The general adversary bound is a lower bound on the number of input queries
required for a quantum algorithm to evaluate a boolean function. We show that
this lower bound is in fact tight, up to a logarithmic factor. The proof is based
on span programs. It implies that span programs are an (almost) equivalent
computational model to quantum query algorithms.
One of the consequences is that almostoptimal quantum algorithms can always be
designed based on span programs. This is worthwhile because span programs have
useful properties, such as composing easily. We apply this to the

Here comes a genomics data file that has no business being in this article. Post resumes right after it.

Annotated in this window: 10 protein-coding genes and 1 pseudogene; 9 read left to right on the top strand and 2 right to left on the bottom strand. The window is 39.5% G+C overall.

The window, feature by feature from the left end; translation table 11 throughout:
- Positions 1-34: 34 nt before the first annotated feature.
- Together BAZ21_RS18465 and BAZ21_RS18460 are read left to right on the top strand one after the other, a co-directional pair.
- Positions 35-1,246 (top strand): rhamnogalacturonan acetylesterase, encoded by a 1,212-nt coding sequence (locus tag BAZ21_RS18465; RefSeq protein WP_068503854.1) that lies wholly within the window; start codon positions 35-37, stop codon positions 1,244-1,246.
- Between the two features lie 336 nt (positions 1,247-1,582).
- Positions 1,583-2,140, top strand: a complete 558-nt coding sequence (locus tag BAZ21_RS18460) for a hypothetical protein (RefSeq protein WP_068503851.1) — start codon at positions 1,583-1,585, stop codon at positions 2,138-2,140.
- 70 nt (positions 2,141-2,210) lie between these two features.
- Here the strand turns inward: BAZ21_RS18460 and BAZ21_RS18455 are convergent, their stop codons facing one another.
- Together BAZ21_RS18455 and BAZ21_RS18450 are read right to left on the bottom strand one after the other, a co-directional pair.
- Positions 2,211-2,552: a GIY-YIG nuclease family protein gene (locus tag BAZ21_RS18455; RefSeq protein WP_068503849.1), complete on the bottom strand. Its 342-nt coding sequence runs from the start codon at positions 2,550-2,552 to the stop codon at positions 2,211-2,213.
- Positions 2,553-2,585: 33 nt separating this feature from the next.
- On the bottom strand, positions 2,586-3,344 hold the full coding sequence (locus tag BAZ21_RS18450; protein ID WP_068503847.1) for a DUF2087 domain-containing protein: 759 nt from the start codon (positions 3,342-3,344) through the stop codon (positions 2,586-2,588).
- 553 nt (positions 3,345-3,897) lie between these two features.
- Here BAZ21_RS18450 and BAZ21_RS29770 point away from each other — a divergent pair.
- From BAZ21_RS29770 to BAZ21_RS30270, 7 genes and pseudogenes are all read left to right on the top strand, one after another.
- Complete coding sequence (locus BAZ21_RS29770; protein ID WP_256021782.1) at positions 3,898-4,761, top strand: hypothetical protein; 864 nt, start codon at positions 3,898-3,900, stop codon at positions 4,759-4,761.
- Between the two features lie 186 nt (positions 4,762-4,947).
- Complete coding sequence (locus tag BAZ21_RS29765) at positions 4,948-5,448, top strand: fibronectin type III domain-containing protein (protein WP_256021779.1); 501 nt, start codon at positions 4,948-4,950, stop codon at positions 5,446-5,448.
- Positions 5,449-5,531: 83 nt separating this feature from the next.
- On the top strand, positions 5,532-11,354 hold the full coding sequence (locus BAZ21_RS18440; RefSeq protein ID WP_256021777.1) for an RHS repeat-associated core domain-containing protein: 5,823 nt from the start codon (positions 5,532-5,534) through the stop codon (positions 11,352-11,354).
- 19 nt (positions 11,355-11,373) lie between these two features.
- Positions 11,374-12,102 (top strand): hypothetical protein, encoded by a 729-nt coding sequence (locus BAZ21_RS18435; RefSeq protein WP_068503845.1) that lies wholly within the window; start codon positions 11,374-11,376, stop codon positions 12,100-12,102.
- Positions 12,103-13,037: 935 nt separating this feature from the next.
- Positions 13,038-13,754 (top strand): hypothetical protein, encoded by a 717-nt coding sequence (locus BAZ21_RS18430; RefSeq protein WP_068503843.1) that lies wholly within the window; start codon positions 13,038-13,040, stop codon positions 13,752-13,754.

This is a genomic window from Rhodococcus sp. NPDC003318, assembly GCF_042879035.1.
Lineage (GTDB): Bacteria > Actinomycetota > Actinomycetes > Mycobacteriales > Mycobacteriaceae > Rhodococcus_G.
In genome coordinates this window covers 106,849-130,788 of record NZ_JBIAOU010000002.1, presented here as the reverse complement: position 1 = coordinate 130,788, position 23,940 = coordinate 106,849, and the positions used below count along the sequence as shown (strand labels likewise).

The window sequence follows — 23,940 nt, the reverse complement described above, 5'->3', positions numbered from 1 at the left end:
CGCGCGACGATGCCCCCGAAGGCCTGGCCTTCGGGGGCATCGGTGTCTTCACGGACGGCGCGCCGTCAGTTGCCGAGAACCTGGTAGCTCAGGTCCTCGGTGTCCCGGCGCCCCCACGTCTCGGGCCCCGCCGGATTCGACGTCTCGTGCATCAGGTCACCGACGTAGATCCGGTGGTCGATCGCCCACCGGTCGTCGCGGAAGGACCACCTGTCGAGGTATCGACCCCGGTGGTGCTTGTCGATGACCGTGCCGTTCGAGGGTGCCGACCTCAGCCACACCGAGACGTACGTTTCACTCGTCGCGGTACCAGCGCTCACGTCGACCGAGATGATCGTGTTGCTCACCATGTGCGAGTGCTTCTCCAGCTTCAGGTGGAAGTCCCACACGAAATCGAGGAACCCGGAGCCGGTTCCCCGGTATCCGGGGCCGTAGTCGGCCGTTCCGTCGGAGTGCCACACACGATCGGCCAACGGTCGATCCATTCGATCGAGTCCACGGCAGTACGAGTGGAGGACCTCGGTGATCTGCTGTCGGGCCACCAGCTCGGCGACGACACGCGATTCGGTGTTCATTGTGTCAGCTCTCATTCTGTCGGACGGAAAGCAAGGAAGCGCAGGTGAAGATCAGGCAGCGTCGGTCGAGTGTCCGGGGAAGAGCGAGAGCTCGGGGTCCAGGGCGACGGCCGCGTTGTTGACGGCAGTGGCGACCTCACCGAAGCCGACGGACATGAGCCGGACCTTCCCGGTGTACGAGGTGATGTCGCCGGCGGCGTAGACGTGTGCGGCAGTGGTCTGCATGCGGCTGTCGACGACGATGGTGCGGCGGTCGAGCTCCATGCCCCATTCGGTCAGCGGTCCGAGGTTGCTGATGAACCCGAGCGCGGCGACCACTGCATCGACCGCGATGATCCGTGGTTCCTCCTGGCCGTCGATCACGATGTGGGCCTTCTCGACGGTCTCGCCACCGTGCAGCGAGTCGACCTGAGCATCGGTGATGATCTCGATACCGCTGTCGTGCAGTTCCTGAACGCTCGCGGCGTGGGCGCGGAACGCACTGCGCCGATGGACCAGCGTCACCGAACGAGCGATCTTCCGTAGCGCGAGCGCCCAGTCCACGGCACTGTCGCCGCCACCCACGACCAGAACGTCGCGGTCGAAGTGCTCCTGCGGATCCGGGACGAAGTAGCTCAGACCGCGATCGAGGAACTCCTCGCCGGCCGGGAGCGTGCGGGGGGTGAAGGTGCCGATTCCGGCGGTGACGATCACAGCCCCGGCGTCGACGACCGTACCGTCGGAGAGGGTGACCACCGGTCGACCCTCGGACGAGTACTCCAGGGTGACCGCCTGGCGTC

formulaevaluation problem. For example, evaluating an ANDOR formula is similar
to the question of whether white or black has a winning strategy in chess. We
give an optimal quantum algorithm for evaluating almostbalanced formulas over any
finite boolean gate set. For example, the formula's gate set may be taken to be
all functions {0,1}^k > {0,1} with k <= 1000. Another consequence is a simpler
semidefinite program for quantum query complexity.